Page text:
A small, dark squiggle inside an ancient chunk of amber is the world’s oldest known baby snake.
Measuring less than 5 centimetres long, the reptile was either a young juvenile or an embryo when it became encased in sap for posterity, according to a team led by Michael Caldwell at the University of Alberta in Edmonton, Canada. The specimen, found in Myanmar, is about 99 million years old and represents a new species, which the researchers christened Xiaophis myanmarensis. Although the snake is missing its head and some vertebrae, it is otherwise so well preserved that the researchers could count 97 minuscule vertebrae and determine that the reptile had overlapping, diamond-shaped scales.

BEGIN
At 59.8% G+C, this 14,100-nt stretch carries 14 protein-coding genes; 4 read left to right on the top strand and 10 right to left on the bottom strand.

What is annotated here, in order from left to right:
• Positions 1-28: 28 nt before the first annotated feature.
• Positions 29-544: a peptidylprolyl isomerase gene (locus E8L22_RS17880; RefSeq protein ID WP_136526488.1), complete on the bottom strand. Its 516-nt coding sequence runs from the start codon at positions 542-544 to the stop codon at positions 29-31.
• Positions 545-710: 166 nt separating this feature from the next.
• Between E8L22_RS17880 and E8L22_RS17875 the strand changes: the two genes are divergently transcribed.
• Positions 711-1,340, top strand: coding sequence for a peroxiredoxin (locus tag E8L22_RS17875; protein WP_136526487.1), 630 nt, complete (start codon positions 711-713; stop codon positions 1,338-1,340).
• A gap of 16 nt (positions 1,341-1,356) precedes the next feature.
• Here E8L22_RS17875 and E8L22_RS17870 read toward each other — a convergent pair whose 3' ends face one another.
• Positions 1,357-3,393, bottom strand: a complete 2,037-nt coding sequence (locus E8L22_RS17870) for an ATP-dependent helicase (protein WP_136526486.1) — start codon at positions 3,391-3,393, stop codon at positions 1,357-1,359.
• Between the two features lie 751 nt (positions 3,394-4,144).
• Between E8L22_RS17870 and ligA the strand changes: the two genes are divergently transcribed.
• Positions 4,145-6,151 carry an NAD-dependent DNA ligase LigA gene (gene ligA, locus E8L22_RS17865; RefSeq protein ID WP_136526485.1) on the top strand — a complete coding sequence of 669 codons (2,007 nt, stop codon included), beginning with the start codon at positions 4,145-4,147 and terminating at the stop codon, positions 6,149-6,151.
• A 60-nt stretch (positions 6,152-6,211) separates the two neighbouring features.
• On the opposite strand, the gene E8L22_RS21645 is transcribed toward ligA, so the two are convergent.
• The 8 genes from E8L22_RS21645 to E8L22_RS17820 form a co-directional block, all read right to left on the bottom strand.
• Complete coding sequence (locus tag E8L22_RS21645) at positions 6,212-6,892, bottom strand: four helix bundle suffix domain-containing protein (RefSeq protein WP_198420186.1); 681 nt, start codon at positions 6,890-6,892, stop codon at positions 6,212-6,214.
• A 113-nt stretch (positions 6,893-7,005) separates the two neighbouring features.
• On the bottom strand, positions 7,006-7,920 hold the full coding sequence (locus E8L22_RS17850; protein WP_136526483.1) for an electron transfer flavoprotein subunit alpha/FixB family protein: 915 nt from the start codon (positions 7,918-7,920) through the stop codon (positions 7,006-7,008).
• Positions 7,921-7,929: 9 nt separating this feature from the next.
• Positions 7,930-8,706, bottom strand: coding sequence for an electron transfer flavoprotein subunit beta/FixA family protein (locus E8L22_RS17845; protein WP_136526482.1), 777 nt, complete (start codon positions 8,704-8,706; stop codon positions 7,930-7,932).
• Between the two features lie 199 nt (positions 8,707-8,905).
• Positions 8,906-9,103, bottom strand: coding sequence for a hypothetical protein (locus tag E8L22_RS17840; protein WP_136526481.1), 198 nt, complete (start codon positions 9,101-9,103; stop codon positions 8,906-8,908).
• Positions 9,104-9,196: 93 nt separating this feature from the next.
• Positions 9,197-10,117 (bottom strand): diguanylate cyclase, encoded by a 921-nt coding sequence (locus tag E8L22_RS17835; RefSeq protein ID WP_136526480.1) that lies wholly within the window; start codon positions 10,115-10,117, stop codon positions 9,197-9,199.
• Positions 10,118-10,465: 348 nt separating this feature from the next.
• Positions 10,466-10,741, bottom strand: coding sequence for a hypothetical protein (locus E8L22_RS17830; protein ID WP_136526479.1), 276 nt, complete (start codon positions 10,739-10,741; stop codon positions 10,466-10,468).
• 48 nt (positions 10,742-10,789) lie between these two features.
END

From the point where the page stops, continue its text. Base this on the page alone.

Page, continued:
Almost all other snakes known from the same time period lived in water. Bits of insect and plant found in the baby snake’s amber coffin suggest that it made its home on land, perhaps in a forest.